Finding Movement In Overwhelm

Finding Movement In Overwhelm

The Swedish television channel TV4 reported yesterday on the violation of Swedish airspace by four Russian fighter jets on March 2nd. We already knew this happened a couple of weeks ago, but yesterday TV4 reported that two of these four jets carried nuclear weapons.

Perhaps you want to read that again. I certainly feel weird even writing these sentences. It feels like fake news. The Swedish official authorities so far have chosen to ‘not confirm nor deny’ this report. So I guess it’s up to everyone to decide how to regard this piece of information. True or not, this type of reporting affects me. It would be strange if it wouldn’t, I believe.

Lots of news reporting these days affect me deeply. There are so many places in the world where, for decades, human rights are violated on a daily basis. Now the Ukraine is added on this list – generating the largest refugee stream in Europe since WWII. Climate change, a global pandemic and are we now also on the brink of WWIII?

Overwhelmed. It’s a good word to describe how I quite often feel at the moment. The statistics are overwhelming. The human suffering worldwide is overwhelming. And my feeling of helplessness in the midst of everything that’s going on is overwhelming. It is important for me to write that I feel overwhelmed. I notice that I feel a bit calmer in my body now that I have written it down. Because it’s my truth at the moment. And how much I would wish it to be different, this is the way I feel right now. Life is like this: it’s not always smooth sailing. For millions of people it has never been smooth sailing and it might never be during their lifetime. How different the human experience is for each and every one of us living on this planet.

I am aware, once again, of my enormous privilege in life. I live in a comfortable house in a wealthy country, have food on my table, am loved, love, have regained my health from Long Covid (well, almost) and I have work that is extremely fulfilling. At the same time I feel overwhelmed about the state of the world. This feeling isn’t new at all, but since the pandemic it has increased and the invasion of Ukraine amplified it even more.

So what do I do with all of this? Well, I sit with it. I feel the pit in my stomach and the lump in my throat and I just sit with it. I don’t wish it to go away (even though it’s tempting to try sometimes). I sit with it. And what happens when I sit with it? I start to feel just a little bit more space inside my body. A bit more air. A bit more calmness and clarity. Just a tiny bit, but still. It makes a world of difference to me.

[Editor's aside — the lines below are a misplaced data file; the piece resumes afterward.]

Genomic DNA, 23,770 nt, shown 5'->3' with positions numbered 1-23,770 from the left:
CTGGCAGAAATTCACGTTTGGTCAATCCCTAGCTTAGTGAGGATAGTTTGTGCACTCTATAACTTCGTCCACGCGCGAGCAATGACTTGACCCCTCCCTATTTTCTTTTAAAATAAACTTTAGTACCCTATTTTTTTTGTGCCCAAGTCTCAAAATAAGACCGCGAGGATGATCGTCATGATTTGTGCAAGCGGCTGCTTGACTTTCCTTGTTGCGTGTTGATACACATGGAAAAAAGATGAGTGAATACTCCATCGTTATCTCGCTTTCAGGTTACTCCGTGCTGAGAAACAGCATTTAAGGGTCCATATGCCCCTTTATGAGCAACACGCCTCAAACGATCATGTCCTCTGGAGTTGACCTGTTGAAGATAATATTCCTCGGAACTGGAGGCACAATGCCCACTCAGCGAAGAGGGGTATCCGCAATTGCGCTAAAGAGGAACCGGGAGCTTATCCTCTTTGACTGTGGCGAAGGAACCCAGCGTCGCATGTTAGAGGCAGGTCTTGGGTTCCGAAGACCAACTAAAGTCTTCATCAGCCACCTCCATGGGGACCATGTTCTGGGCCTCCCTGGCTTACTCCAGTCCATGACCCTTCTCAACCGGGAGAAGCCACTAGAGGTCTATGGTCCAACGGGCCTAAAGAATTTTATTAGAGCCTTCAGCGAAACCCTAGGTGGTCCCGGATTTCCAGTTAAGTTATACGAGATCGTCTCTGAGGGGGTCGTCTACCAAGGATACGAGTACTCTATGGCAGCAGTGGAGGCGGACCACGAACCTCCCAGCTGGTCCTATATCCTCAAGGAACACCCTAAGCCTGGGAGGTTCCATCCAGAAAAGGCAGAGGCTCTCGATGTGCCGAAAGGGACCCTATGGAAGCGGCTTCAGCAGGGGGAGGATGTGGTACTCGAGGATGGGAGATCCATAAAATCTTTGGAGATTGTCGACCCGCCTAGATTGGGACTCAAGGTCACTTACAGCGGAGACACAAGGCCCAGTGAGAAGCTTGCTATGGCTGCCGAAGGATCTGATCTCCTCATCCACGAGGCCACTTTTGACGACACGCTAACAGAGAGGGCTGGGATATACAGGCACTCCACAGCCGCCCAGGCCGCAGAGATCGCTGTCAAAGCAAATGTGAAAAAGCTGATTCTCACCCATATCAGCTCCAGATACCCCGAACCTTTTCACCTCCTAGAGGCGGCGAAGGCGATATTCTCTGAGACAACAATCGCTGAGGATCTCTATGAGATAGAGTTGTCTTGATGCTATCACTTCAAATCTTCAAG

Automatically when I sit with my feelings of overwhelm, a movement happens inside me. Also very tiny, but I notice it. The movement is about realizing just that: the fact that I can move and a desire to do so. Even though I can’t move to stop the war in Ukraine or feed the starving people in Yemen by myself, I can move and do something. However small in the big scheme of things, I can do something. I not only can but I want to. It feels like my duty, as a privileged citizen of a wealthy country.

So I have found what it is I can, and want to do. I don’t feel like writing more about it, because it’s not about sharing what I do. It’s enough to write that it feels meaningful.

I also want to keep on reading the news, including reports of airplanes with possibly nuclear weapons on board flying near my home. I want to be here for real every day and I want to experience life in awareness of what’s going on. Not only outside myself but also inside me. I allow myself to sit with whatever is happening, and by doing so I find movement. Sometimes small movements, sometimes large movements. But I keep on moving, when it feels right. And otherwise I am still; being with the isness of life and noticing calmness inside myself. Always observing, accepting what’s going on. In awareness, and in my truth. It’s how I want to live my life. And writing about it helps me greatly in keeping myself grounded in that. Thank you for reading!

Photo: Masaaki Komori –

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